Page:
Positive Mental Attitude

What is PMA?

Positive Mental Attitude has been touched upon since the concept of free will, but the concept was first developed and introduced in 1937 by Napoleon Hill in the book Think and Grow Rich. The book never actually uses the term, but develops the importance of positive thinking as a principle to success.[1] He, along with W. Clement Stone, later wrote Success Through a Positive Mental Attitude which defines positive mental attitude as “The right mental attitude… comprised of the ‘plus’ characteristics symbolized by such words as faith, integrity, hope, optimism, courage, initiative, generosity, tolerance, tact, kindliness and good common sense.”[2]

Positive mental attitude (PMA) is the philosophy that having an optimistic disposition in every situation in one’s life attracts positive changes and increases achievement. It employs a state of mind that continues to seek, find and execute ways to win, or find a desirable outcome, regardless of the circumstances. It opposes negativity, defeatism and hopelessness.

A positive mental attitude is developed by constant reinforcement of one’s goals, positive values and beliefs. Optimism and hope are vital to the development of PMA.[3] One technique for positive reinforcement is with the use of “self-talk” such as the quote, “I feel happy. I feel healthy. I feel terrific.” A variety of other techniques have been created over the years such as motivational posters, daily devotionals, accountability partners, and cause wristbands. Learning to control one’s emotions is a key part to developing and maintaining PMA so as to expel the negative thoughts and feelings that could influence your actions and behavior.

How to Achieve Success Through A Positive Mental Attitude

This article is designed to help people become leaders and achieve their goals by showing them the importance of achieving success through a positive mental attitude. It explains why it is necessary to be optimistic, techniques to help change attitude, and the possibilities that await those who are willing to make simple changes in their everyday behavior.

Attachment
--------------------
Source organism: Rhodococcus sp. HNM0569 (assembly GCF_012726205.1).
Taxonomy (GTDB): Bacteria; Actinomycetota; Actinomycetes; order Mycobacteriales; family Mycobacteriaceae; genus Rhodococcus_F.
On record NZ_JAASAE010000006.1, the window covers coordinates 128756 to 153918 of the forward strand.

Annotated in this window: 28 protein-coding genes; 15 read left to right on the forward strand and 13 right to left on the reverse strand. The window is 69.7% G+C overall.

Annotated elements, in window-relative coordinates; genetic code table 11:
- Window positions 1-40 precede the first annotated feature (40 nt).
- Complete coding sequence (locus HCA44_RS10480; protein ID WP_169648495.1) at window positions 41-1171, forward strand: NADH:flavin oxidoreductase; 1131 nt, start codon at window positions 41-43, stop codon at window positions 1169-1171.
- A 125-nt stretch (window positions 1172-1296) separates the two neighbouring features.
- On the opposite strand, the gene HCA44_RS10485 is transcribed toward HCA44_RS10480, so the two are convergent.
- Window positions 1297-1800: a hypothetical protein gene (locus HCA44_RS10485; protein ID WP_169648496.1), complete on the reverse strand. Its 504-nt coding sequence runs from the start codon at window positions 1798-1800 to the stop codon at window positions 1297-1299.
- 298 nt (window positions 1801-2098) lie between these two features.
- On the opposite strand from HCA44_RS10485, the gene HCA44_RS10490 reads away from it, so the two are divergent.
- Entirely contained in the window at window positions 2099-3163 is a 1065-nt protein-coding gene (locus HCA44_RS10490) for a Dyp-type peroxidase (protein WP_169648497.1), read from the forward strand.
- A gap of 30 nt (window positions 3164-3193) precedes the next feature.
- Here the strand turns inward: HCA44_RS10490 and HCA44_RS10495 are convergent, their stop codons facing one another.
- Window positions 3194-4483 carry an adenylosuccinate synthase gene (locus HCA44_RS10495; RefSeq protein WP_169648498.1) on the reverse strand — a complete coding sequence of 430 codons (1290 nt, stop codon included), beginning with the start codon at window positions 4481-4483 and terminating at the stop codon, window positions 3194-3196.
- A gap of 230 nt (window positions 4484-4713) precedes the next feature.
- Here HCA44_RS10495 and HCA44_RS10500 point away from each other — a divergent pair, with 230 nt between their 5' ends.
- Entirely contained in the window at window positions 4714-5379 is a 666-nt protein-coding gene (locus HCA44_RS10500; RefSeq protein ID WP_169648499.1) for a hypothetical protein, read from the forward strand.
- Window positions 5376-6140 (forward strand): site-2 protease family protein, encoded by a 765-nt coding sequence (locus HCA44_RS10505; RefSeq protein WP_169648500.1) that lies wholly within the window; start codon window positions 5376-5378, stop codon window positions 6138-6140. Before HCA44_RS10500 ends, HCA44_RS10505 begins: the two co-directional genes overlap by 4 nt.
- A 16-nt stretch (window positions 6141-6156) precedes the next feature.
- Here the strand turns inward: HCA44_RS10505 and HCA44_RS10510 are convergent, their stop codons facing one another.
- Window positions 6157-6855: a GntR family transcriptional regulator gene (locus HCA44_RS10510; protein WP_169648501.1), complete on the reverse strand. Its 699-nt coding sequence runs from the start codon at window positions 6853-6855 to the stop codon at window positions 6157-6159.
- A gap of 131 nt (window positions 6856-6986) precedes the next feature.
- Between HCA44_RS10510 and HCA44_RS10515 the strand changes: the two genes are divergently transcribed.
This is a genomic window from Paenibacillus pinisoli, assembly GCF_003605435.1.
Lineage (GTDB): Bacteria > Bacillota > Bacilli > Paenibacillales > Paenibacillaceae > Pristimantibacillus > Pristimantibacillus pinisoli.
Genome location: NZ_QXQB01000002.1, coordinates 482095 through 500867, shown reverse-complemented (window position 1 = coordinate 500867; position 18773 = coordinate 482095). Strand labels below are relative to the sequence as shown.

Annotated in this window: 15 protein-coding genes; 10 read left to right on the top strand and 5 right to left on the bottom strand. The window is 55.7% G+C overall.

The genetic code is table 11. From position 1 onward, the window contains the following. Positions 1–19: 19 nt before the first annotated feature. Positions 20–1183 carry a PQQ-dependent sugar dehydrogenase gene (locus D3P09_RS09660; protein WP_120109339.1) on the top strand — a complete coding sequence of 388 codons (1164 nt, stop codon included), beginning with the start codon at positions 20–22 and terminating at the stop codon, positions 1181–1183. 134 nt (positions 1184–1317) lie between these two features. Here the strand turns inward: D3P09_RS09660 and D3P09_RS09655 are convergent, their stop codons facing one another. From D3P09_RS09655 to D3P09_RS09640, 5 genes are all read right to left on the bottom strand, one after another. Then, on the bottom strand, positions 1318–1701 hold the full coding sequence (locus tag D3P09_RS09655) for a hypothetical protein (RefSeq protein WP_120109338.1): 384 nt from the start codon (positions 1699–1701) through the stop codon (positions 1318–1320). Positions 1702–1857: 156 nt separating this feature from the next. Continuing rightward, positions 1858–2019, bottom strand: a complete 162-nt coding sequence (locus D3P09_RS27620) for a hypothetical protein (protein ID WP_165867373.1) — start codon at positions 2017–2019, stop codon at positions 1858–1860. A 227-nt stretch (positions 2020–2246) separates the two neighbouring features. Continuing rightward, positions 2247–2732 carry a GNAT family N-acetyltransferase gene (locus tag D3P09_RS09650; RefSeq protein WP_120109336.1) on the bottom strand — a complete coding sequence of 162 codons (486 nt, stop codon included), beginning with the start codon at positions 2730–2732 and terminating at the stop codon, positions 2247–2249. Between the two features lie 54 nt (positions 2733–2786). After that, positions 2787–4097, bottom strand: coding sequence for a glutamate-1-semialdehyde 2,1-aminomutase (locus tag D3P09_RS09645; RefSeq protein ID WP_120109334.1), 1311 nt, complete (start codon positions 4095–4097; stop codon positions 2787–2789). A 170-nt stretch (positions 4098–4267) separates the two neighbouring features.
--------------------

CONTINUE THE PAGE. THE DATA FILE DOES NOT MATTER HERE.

Success or Failure is caused more by a positive mental attitude than by the mental capacity.
There’s a reason that only 5% of people do well and 95% do not. That reason is not talent, money or “being at the right place at the right time.” The reason is attitude. Only with a positive mental attitude can you achieve the results you seek and maintain your position as a leader.

Everything operates on the law of cause and effect.
Success can be guaranteed if we live in the right manner. Positive mental attitude = Positive result, fair attitude = fair result, and poor mental attitude = poor result. If you find yourself not closing enough sales, there’s not much you can do but keep trying until you get the results you want. If you find some good out of it, even if it’s just a lesson learned to not give up, your result will be that you are getting something valuable for your lost time. If you throw a fit and complain for several days that things just aren’t working out in the wallet department, you will have wasted even more of your time on something you have no control over.